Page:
Reopening Pain: Universities To Increase School Fees

Left to right: Kenyatta University entrance, Moi University building and Nairobi University towers
Left to right: Kenyatta University entrance, Moi University building and Nairobi University towers.

Tough times may be in the offing for public university students after vice chancellors started exploring ways to raise fees when they re-open.

Appearing before the National Assembly Education Committee on Tuesday, September 29, one of the VCs disclosed that running universities had become difficult due to insufficient funds.

He further noted that institutions were facing a deficit of up to Ksh34 billion and were no longer able to remit statutory deductions.

"We have received so many complaints from universities because of inadequacy of funds to support their programmes, to pay their staff and to remit the statutory deductions.

Students outside Maseno University gate.
Students outside Maseno University gate.

"A number of VCs have even been arrested and taken to court to make them do the right thing in form of remitting the money to cooperatives societies to NSSF (National Social Security Fund)," he stated.

Nominated MP Wilson Sossion, who is a member of the committee, challenged them to find ways to generate their own income to run universities.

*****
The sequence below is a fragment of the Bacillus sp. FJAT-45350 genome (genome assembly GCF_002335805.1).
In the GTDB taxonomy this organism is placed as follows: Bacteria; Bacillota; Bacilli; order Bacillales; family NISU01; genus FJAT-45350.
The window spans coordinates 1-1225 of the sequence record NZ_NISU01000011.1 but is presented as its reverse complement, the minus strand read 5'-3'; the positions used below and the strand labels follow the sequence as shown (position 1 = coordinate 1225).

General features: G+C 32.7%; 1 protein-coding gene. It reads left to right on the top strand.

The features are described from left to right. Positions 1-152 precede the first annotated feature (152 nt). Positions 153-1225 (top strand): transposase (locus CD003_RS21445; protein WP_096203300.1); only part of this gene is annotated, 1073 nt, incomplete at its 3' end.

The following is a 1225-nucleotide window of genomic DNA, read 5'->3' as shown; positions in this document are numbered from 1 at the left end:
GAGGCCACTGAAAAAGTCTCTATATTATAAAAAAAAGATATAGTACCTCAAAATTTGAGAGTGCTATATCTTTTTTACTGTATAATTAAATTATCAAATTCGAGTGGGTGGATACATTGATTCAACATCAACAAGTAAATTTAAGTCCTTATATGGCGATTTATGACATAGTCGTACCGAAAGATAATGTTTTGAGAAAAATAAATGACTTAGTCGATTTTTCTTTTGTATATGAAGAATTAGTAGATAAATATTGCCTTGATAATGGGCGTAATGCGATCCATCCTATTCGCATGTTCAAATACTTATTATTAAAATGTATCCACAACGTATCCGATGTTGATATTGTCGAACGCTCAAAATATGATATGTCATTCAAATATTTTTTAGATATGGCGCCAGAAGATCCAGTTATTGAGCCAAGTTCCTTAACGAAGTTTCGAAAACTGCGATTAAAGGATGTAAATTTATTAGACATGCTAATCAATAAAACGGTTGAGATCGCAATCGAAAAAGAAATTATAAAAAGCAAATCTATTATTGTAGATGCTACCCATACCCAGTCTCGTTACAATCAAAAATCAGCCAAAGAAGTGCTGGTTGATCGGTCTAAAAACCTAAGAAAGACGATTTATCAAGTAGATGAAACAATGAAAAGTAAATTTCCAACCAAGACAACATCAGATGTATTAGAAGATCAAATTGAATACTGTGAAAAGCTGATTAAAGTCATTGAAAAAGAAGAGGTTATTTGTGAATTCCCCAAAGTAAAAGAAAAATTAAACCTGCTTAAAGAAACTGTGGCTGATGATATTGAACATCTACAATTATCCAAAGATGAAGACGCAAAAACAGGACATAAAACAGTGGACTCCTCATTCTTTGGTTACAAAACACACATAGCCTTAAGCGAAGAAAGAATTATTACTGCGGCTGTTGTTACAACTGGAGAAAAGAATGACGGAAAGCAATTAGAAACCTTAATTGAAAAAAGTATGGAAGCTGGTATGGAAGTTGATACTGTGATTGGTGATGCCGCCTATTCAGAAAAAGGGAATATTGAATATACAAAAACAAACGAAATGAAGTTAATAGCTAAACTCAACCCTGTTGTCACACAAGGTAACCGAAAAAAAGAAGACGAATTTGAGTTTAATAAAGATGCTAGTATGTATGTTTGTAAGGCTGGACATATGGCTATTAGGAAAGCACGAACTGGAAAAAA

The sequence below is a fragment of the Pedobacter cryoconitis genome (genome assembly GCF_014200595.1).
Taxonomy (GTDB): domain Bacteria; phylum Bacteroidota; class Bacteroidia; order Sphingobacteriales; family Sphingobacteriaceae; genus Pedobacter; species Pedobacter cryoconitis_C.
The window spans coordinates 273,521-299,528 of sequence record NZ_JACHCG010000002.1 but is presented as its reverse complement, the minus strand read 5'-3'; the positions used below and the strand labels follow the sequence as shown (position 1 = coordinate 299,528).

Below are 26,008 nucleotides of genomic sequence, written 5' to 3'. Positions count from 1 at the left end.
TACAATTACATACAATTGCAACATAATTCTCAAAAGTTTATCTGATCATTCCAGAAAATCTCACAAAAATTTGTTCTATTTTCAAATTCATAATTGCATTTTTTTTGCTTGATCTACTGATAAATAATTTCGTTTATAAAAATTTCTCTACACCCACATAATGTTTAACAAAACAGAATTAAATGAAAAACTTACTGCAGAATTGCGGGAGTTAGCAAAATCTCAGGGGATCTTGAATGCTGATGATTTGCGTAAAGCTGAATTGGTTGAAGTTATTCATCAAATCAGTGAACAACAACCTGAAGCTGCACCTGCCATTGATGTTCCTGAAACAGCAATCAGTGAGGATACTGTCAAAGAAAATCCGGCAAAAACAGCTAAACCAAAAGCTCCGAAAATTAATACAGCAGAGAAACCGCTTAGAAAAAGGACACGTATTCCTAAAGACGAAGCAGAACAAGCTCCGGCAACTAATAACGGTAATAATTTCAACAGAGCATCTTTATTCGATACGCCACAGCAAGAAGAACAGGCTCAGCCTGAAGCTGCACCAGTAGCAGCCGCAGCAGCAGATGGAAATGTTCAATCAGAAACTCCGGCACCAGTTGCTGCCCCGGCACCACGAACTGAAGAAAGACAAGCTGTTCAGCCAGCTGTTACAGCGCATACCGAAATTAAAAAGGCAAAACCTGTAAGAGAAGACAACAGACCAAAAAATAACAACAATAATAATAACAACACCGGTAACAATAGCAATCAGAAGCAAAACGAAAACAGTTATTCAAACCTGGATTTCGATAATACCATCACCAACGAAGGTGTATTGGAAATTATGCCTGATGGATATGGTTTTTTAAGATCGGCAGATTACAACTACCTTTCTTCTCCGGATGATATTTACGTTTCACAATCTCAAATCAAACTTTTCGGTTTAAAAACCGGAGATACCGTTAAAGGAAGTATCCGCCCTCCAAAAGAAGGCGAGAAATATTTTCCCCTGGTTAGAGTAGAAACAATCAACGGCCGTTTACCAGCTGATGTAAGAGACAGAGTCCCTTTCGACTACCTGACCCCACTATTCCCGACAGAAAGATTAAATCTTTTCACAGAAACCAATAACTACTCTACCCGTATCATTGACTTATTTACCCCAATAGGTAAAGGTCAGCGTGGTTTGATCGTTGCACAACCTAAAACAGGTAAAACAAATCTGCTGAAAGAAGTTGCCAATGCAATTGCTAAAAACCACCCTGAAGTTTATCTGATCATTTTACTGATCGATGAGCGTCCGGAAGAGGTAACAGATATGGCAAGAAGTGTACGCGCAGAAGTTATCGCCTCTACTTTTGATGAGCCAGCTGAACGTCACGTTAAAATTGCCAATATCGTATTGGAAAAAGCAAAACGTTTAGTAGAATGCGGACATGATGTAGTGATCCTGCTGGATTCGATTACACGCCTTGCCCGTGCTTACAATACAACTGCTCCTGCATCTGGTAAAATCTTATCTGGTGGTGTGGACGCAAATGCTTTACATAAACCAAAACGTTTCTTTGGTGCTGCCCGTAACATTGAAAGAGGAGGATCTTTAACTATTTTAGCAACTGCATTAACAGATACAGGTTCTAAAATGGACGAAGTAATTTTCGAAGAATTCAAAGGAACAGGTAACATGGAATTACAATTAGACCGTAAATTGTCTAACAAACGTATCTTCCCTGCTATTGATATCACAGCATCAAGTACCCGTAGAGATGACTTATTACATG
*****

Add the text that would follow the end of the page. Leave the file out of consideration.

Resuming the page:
They, however, explained that the fee rate in use today was last reviewed in 1989 yet times had changed.

He also pointed out that the state paid a flat rate fee of Ksh70,000 per student regardless of their programmes.

"The rates being paid by students are rates of 1989. There has been no review and so the way the situation is now is that the government pays Ksh70,000 per academic programme per student," he added.

This is, however, not the first time VCs have sought to increase fees. In May 2019, they proposed to have tuition fees for government-sponsored students tripled.

At the time, they wanted the annual fees increased from Ksh16,000 per government-sponsored student to Ksh 48,000.

The demand caused tension among students who took to the streets claiming that if approved, the decision would be punitive for many needy students.

While this did not sail through, institutions of higher learning continued to experience increased financial pressure to maintain payrolls, with the Covid-19 pandemic hitting them hard. 

Below is the video:

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